Each player receives one coin, a water zoo board, two large and two small expansions, and a depot. Players begin with only the water zoo board and depot with the option to purchase the expansion boards later on.
Place the coworkers within easy reach of players.
Players take turns doing one of three things:
1) Draw a tile from any stack (other than the endgame stack) and place it on one of the trucks.
2) Take a truck. This ends your turn and any future turns that you may have until the end of the round. You MUST wait for your opponent(s) to perform their actions, in turn, until they themselves take a truck. A round ends when everyone has taken a truck. In the two player variant, the face up animal tiles in the truck not taken are discarded from the game.
3) Players can perform money actions, which include paying to move animals tiles from your depot to your zoo (one coin), paying to move animal tiles from your opponent’s depot to your zoo (two coins), paying to discard an animal tile in your depot (two coins), and buying an expansion board (small = one coin, large = two coins).
In regards to placing the animal tiles on your board, different animals cannot be adjacent to each other, though diagonal is okay. If a fertile male and female animal tile inhibit the same “basin” or habitat, you receive an offspring tile from the supply.
Players receive money and coworkers for every tier they reach in regards to how many like animals inhibit a basin. Coworkers can be placed on various parts of the board to provide bonuses. Bonuses can range from getting a point for every coin you have to reducing the penalty for how many animal types you have in your depot by half at game’s end.
Players continue expanding their park until all of the stacks are gone and the players start drawing from the stack with the wooden disc on it. The game then ends after everyone takes a truck and distributes the animals. Players receive 1 VP for every animal tile they have in their park + coworker bonuses – one / two points for every animal type in their depot, depending on whether or not they have a coworker there.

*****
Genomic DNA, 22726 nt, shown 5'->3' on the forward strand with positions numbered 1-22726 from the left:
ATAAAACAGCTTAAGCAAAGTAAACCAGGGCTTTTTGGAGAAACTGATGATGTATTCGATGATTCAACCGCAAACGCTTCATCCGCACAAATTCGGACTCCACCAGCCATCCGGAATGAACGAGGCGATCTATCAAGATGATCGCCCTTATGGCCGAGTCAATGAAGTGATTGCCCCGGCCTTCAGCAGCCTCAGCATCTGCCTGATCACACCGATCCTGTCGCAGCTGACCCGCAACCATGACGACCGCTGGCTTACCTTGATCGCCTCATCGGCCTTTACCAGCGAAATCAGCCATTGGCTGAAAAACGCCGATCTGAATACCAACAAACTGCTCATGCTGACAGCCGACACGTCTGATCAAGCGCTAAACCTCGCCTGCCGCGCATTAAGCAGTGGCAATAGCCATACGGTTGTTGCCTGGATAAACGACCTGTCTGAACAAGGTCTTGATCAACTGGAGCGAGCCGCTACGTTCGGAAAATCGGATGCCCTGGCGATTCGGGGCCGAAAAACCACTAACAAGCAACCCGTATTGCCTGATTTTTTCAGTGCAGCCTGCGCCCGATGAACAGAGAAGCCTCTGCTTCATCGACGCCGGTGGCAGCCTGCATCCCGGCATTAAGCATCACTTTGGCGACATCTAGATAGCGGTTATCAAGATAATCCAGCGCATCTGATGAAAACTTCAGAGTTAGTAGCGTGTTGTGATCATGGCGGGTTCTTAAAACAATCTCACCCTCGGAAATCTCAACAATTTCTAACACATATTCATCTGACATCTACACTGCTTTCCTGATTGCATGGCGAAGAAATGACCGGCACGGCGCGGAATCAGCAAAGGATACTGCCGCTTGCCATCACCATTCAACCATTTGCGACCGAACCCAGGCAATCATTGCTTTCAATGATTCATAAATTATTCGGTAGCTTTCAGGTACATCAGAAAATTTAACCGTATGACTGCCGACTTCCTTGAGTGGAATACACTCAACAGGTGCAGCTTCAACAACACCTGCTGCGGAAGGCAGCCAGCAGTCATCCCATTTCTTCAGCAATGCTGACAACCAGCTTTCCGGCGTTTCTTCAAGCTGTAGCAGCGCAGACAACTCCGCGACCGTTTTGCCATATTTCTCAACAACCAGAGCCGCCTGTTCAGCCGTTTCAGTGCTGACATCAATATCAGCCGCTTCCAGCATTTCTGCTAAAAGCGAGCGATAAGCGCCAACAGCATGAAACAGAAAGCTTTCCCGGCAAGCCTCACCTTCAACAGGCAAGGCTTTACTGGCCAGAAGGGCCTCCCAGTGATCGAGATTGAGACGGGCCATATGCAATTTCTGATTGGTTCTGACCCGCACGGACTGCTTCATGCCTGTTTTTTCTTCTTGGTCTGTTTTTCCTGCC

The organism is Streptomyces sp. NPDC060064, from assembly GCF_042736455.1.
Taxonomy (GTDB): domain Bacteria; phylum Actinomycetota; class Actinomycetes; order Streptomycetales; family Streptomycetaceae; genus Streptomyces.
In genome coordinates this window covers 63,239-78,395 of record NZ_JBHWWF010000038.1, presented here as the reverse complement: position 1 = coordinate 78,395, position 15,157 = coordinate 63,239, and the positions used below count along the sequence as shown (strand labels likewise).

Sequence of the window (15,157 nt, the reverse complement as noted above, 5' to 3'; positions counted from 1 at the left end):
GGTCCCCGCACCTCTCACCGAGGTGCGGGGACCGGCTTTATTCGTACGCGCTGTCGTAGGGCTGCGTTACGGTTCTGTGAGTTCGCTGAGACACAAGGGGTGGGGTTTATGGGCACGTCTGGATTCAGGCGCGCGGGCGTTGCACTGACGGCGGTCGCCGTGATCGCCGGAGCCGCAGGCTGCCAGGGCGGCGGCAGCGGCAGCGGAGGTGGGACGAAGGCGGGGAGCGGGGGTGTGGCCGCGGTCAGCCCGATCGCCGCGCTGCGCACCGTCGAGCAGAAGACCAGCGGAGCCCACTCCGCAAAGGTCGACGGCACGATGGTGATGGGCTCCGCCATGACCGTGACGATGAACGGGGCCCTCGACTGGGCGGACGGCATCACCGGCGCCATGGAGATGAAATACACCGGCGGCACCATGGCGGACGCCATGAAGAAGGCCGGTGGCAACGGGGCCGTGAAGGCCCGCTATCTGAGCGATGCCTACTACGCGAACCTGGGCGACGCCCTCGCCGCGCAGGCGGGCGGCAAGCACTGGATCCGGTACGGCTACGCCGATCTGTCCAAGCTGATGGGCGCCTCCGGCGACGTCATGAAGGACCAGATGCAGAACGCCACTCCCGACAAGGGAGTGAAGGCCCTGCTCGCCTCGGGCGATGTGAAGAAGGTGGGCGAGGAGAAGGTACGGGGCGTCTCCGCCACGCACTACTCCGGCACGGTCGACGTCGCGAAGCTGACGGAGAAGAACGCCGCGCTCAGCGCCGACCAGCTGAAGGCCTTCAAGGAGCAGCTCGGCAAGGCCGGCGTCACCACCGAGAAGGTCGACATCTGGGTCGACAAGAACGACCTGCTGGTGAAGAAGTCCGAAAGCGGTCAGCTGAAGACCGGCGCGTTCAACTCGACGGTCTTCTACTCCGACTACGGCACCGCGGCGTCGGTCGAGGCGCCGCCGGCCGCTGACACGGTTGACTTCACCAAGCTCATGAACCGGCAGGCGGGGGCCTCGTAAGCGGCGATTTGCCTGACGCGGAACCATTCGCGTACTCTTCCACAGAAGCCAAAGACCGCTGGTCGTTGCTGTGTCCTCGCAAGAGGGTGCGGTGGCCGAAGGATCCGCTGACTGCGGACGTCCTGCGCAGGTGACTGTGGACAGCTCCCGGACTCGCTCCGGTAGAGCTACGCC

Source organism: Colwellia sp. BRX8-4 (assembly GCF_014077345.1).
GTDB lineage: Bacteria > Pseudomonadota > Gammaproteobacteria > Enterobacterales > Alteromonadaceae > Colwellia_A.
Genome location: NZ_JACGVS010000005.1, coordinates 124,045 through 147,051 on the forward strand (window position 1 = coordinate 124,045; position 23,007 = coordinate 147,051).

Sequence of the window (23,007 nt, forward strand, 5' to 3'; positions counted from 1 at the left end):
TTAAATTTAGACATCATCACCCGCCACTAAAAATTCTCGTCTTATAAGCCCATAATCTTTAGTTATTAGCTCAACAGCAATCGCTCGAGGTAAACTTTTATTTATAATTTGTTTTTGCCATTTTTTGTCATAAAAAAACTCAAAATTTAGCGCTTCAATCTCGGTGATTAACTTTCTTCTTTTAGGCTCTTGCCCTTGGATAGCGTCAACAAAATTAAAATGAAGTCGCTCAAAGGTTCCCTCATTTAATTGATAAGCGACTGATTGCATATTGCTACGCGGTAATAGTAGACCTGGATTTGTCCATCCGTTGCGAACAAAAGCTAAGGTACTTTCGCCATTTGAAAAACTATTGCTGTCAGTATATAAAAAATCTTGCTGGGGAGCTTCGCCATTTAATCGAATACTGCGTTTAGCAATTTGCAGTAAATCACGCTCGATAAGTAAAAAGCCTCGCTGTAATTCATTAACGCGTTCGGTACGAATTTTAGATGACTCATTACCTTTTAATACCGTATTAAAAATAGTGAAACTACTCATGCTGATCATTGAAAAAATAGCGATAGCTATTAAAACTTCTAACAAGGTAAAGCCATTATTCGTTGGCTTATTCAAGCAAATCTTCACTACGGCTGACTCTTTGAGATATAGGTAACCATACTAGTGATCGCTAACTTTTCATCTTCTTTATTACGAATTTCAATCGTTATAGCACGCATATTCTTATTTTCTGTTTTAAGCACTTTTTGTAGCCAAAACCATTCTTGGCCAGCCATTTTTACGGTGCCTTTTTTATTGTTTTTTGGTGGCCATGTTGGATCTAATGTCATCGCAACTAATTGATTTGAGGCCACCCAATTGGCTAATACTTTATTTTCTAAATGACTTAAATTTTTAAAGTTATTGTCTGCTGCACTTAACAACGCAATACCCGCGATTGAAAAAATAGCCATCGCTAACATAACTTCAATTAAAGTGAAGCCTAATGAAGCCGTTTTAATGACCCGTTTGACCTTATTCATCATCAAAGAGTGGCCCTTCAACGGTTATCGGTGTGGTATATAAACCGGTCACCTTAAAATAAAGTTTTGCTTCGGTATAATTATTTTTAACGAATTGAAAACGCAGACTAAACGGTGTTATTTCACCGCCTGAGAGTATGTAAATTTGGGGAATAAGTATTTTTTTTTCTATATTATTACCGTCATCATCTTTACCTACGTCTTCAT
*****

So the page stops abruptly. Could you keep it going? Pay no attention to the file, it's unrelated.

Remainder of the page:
I’ll start by saying that the game is fairly light in terms of strategy. The only thing I had to really think about was making sure I had room for the animals I had taken from the truck I selected. There’s also a bit of thinking in regards to which animal tile you should place on which truck…if you see your opponent eyeing a truck that contains one or two animals that they have in their zoo already, you could be a jerk and place the tile you just drew, an animal that they don’t need, on that same truck. This forces them to bite the bullet and take the truck anyway or pick a different truck.
My eleven year old son, Vinnie Jr, enjoyed building his own park but quickly fell into the trap of not giving his basins enough space to expand away from each other. Placing animals takes a little bit of planning as you’re only allotted so much room and thus, only so much potential money. He often took animals that he needed but ended up not being able to place them because his other basins were in the way. Regardless, he did an excellent job for his first time playing and nearly won.
Is Aquaretto a good game? In short, yes…but it’s not going to appeal to everyone. I would recommend this game to families with younger kids or as a filler in between longer board games, with an emphasis on the words “families” and “kids.” That’s not to say that adults won’t enjoy it, but some may be turned off by its simple and somewhat cutesy nature.
Final Verdict: 5/10